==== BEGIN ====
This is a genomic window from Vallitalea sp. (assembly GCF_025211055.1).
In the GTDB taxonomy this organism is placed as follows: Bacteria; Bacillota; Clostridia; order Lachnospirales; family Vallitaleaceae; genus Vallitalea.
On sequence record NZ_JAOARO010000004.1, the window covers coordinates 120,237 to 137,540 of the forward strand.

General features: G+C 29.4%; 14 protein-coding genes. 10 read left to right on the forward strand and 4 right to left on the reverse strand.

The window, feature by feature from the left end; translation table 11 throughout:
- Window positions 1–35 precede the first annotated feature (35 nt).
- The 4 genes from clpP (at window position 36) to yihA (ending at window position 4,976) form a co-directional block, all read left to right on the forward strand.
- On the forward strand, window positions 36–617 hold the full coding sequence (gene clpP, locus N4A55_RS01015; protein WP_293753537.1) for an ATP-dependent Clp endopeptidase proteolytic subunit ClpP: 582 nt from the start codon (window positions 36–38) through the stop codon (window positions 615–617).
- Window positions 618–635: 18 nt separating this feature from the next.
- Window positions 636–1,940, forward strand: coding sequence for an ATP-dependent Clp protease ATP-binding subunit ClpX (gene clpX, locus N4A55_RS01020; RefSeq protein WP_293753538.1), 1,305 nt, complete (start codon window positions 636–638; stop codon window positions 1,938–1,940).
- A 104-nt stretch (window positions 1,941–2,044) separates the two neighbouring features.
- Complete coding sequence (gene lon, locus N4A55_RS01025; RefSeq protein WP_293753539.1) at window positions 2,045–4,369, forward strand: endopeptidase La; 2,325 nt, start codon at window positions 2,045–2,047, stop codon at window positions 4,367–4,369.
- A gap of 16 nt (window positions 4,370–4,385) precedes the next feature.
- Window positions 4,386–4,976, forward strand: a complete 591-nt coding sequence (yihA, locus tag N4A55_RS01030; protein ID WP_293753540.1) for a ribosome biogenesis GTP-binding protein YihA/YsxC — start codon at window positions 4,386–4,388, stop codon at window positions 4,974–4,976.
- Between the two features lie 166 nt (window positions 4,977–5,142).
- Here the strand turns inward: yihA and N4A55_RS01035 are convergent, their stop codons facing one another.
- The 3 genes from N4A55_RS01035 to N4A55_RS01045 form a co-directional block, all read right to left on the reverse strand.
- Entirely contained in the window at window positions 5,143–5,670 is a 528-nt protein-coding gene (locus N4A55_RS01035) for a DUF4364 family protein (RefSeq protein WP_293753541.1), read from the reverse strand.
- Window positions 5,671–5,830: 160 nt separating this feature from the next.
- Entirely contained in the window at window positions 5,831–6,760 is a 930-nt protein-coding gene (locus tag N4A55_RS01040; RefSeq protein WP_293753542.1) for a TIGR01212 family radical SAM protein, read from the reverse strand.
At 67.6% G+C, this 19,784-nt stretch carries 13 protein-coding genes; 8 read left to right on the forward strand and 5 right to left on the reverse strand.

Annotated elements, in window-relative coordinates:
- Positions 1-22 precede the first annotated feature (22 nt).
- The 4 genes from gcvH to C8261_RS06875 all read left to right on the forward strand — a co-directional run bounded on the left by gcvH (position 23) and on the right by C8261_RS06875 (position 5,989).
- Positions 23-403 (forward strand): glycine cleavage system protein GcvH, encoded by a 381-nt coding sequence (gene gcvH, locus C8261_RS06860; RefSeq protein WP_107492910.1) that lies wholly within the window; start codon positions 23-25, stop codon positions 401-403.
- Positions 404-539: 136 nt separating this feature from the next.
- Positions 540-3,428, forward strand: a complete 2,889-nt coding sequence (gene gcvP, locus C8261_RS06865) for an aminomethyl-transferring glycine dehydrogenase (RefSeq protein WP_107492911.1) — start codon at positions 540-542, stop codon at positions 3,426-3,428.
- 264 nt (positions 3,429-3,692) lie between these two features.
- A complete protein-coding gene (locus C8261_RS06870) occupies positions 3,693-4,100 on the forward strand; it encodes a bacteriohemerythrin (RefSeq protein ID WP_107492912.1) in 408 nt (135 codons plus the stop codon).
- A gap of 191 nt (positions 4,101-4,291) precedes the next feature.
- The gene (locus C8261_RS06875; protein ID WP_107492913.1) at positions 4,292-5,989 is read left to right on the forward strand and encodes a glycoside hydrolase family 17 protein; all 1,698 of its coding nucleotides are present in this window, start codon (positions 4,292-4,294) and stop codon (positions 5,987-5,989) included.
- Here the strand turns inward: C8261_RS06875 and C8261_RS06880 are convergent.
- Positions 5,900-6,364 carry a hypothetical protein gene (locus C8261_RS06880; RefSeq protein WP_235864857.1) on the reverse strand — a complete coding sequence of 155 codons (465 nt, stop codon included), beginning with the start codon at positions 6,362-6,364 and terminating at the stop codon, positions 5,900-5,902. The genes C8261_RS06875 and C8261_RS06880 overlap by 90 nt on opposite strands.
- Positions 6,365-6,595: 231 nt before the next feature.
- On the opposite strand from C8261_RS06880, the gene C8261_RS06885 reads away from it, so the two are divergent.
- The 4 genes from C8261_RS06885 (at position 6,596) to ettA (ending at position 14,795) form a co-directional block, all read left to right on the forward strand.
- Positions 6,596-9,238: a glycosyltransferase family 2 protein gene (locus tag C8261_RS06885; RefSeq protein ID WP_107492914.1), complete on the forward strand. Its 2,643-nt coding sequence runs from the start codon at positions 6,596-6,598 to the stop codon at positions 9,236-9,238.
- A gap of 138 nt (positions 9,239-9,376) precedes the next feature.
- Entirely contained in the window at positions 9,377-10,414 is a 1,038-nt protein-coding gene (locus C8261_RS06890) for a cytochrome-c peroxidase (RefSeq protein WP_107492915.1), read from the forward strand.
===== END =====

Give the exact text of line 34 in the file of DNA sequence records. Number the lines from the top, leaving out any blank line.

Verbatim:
- Positions 6,365-6,595: 231 nt before the next feature.